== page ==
We all need to be exercising.
Most adults should exercise at moderate intensity for about 150 minutes per week -- or about 20 minutes of vigorous activity three times per week, according to the American College of Sports Medicine. But that doesn't mean you have to go to a dedicated gym or pricey boutique studio to get fit.
There are many ways to be physically active outside of officially recognized forms of exercise. And the good news is that you don't need to do it all at once. Activity can be done in bursts of as little as ten minutes, according to Michael Jonesco, an assistant clinical professor of internal and sports medicine at the Ohio State University Wexner Medical Center.
"This is good news for those adults-on-the-go who are lucky to get 20 or 30 minutes to themselves, let alone the time it takes to get to the gym and complete a dedicated workout,” Jonesco told HuffPost. "These shorter bursts of activity are much easier to come by and can be worked into our day at times that work for all of us."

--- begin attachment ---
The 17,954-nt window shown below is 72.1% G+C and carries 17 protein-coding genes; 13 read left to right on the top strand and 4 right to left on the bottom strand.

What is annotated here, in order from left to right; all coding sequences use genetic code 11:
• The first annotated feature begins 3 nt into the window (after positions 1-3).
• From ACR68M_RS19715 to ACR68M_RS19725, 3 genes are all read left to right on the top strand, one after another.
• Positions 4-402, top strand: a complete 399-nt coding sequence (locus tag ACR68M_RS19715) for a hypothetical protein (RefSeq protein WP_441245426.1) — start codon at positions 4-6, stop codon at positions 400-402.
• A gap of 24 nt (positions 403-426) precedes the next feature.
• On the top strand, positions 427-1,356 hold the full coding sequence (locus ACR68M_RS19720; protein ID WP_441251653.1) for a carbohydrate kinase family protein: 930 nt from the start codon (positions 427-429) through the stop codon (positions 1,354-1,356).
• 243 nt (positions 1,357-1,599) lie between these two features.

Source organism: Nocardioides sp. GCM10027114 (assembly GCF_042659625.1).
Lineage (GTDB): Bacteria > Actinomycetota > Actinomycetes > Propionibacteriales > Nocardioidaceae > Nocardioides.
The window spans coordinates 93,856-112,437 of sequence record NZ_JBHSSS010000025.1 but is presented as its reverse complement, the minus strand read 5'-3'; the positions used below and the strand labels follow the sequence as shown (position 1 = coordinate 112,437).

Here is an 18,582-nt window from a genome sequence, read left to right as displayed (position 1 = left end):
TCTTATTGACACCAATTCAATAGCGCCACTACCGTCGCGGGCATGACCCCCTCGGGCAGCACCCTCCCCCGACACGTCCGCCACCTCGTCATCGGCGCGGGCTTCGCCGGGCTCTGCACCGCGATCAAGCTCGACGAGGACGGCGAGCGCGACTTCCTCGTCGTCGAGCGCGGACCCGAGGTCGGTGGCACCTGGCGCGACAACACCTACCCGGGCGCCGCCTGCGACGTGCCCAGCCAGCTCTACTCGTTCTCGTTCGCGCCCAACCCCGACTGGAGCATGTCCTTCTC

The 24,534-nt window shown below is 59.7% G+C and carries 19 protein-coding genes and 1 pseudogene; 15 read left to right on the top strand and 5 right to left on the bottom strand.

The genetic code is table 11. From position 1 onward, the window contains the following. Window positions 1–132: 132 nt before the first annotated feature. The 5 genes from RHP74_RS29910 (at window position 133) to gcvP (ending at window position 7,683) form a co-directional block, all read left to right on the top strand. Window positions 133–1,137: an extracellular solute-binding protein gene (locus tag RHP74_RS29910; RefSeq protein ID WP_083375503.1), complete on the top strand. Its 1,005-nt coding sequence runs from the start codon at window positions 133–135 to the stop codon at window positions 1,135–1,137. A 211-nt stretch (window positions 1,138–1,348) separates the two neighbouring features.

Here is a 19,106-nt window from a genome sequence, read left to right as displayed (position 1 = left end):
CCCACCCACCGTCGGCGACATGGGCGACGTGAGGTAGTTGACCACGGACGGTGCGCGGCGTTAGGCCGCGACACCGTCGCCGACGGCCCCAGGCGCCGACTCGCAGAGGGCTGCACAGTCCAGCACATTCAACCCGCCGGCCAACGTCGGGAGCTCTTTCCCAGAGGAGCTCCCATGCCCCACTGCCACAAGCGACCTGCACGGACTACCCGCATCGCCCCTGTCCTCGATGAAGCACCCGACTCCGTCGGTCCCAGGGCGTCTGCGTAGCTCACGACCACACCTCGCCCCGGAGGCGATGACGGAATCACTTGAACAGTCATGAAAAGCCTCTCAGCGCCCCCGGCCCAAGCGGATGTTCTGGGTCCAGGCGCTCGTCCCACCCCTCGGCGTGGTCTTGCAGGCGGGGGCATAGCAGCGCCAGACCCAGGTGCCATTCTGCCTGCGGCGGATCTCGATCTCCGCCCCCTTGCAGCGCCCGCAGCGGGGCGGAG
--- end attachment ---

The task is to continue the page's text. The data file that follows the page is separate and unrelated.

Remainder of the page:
With that in mind, here are eight ways to sneak 10 minutes worth of physical activity into your day, several times a day, courtesy of Jonesco and Dr. Paul D. Thompson, Chief of Cardiology at Hartford Hospital. Jonesco is a fan of finding dead zones in the day to squeeze in a quick workout whereas Thompson's strategy is to think of things you're already doing and see how to transform them into exercise. How many of these can you fit into your schedule?
1. ‘Earn’ your shower